Fisher sued alleging the top 10 percent rule’s use of race as a factor in the admissions decision discriminated against her and other Caucasian applicants like herself.
Fisher made four arguments to support her claim: 1) The UTA had not provided legally justifiable reasons (“compelling interest”) to support its aim for a “critical mass” of students of color (a situation where minority students feel comfortable expressing individual views and no longer see themselves as token members of their race at the university). 2) The UTA has no need to consider race in admission because it had “already “achieved critical mass’” by 2003. 3) Considering race “was not necessary because such consideration has had only a ‘minimal impact’ in advancing the [University’s] compelling interest.” 4) The Top Ten Percent Plan should be uncapped “and admit more—if not all—the University’s students through a percentage plan.”
Associate Justice Anthony Kennedy, writing for the majority, methodically dismantled and rejected Fisher’s arguments and upheld the UTA’s undergraduate admissions process.
By upholding the UTA plan, Justice Kennedy reaffirmed the court’s long-held view that enrolling a diverse student body “promotes cross-racial understanding, helps to break down racial stereotypes, and enables students to better understand persons of different races.” A diverse “student body promotes learning outcomes, and better prepares students for an increasingly diverse workforce and society.”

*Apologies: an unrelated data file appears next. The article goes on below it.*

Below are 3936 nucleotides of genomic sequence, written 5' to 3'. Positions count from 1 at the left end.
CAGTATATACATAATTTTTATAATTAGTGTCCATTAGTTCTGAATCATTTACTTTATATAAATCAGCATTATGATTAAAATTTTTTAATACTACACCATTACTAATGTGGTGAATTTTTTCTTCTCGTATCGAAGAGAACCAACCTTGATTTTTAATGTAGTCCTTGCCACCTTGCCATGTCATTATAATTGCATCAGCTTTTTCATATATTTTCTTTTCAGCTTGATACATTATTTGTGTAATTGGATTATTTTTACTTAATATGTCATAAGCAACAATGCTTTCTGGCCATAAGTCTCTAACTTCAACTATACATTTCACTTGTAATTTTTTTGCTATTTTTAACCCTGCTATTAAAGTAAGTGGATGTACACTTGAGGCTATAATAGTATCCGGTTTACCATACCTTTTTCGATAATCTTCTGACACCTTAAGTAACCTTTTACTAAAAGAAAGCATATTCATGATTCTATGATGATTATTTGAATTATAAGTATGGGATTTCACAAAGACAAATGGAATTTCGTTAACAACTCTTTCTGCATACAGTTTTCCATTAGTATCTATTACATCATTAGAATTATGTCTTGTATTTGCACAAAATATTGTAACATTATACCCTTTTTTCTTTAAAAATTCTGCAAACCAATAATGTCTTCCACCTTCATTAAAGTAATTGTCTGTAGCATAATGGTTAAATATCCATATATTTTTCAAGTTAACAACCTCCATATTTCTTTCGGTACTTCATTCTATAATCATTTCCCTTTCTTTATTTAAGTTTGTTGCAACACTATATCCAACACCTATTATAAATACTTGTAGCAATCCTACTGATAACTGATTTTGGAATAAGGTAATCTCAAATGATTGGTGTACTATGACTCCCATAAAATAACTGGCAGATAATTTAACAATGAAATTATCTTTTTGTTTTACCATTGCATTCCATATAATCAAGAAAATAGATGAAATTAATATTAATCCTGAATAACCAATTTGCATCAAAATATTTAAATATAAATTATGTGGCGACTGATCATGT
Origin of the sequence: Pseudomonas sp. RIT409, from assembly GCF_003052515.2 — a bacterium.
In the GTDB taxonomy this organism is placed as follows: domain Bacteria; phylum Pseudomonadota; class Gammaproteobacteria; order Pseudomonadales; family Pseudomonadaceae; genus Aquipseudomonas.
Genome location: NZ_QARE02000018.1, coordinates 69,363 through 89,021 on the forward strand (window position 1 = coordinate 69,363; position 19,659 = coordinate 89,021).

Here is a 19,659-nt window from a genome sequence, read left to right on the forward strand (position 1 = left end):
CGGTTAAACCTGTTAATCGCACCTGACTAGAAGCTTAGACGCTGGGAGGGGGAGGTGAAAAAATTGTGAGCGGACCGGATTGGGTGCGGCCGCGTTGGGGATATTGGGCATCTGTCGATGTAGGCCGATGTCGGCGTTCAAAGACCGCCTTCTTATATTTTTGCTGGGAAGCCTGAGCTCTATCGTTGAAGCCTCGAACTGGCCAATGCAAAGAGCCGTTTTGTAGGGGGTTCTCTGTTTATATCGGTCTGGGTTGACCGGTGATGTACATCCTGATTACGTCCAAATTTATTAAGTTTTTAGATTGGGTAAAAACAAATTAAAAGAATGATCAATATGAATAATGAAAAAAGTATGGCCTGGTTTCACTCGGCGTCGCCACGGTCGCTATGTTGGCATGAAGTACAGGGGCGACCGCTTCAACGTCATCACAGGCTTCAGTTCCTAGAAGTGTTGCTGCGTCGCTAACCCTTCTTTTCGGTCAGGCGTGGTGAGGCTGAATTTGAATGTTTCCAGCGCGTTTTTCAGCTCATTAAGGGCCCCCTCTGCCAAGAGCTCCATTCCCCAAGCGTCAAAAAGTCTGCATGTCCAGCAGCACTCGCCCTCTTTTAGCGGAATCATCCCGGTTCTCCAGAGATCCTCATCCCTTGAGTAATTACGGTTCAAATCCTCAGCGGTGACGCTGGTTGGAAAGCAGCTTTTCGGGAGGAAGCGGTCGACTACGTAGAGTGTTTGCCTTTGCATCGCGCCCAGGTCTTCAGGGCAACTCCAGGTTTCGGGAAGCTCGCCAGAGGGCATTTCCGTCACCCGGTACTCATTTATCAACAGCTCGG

Rejecting Fisher’s arguments, the court found the UTA had articulated concrete and precise goals in its program as documented in its 2004 publication, “Proposal to Consider Race and Ethnicity in Admissions.” Among the educational values the UTA seeks to achieve through its admissions process include the promotion of cross-racial understanding, preparation of a student body for an increasingly diverse workforce and society and the cultivation of a set of leaders with legitimacy in the eyes of the citizenry.
Justice Kennedy observed, “A university is in large part defined by those intangible ‘qualities which are incapable of objective measurement but which make for greatness.’” He noted that there is an “enduring challenge to our Nation’s education system to reconcile the pursuit of diversity with the constitutional promise of equal treatment and dignity.” In striking a balance between diversity and the constitutional promise of equal treatment and dignity, “public universities, like the States themselves, can serve as “laboratories for experimentation.”
Justice Clarence Thomas, the second African American appointment to the Supreme Court, dissented: “The Constitution abhors classifications based on race because every time the government places citizens on racial registers and makes race relevant to the provision of burdens or benefits, it demeans us all.”
Justice Thomas did not mention in his dissent that that he was one of “about 10 African Americans lacks in a class of 160 who had arrived at Yale Law School in an affirmative action program after the unrest of the 1960s.”